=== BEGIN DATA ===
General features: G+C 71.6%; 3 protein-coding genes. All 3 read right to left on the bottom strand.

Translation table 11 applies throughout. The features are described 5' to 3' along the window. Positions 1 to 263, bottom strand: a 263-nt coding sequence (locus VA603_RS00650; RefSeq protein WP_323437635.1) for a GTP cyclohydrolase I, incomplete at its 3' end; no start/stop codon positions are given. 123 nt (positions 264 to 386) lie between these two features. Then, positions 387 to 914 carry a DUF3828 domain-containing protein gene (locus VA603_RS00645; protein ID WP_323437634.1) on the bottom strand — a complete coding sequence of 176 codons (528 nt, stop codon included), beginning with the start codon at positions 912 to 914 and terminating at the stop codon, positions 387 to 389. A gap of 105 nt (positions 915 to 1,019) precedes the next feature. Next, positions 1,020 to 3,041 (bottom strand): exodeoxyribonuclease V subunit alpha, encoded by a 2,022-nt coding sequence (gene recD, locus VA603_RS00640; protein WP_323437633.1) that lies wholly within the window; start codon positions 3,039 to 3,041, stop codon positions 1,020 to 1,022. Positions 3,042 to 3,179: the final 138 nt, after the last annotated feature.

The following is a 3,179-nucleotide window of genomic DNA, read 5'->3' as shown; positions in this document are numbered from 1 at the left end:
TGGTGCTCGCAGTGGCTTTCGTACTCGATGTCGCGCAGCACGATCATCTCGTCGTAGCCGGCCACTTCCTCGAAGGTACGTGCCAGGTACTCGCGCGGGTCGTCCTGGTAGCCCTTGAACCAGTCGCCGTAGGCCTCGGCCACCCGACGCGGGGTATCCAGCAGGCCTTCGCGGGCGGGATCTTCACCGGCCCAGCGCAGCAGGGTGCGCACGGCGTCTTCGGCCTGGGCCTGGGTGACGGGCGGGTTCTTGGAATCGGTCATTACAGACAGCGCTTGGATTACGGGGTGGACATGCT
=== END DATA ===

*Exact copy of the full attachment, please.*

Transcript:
General features: G+C 71.6%; 3 protein-coding genes. All 3 read right to left on the bottom strand.

Translation table 11 applies throughout. The features are described 5' to 3' along the window. Positions 1 to 263, bottom strand: a 263-nt coding sequence (locus VA603_RS00650; RefSeq protein WP_323437635.1) for a GTP cyclohydrolase I, incomplete at its 3' end; no start/stop codon positions are given. 123 nt (positions 264 to 386) lie between these two features. Then, positions 387 to 914 carry a DUF3828 domain-containing protein gene (locus VA603_RS00645; protein ID WP_323437634.1) on the bottom strand — a complete coding sequence of 176 codons (528 nt, stop codon included), beginning with the start codon at positions 912 to 914 and terminating at the stop codon, positions 387 to 389. A gap of 105 nt (positions 915 to 1,019) precedes the next feature. Next, positions 1,020 to 3,041 (bottom strand): exodeoxyribonuclease V subunit alpha, encoded by a 2,022-nt coding sequence (gene recD, locus VA603_RS00640; protein WP_323437633.1) that lies wholly within the window; start codon positions 3,039 to 3,041, stop codon positions 1,020 to 1,022. Positions 3,042 to 3,179: the final 138 nt, after the last annotated feature.

The following is a 3,179-nucleotide window of genomic DNA, read 5'->3' as shown; positions in this document are numbered from 1 at the left end:
TGGTGCTCGCAGTGGCTTTCGTACTCGATGTCGCGCAGCACGATCATCTCGTCGTAGCCGGCCACTTCCTCGAAGGTACGTGCCAGGTACTCGCGCGGGTCGTCCTGGTAGCCCTTGAACCAGTCGCCGTAGGCCTCGGCCACCCGACGCGGGGTATCCAGCAGGCCTTCGCGGGCGGGATCTTCACCGGCCCAGCGCAGCAGGGTGCGCACGGCGTCTTCGGCCTGGGCCTGGGTGACGGGCGGGTTCTTGGAATCGGTCATTACAGACAGCGCTTGGATTACGGGGTGGACATGCT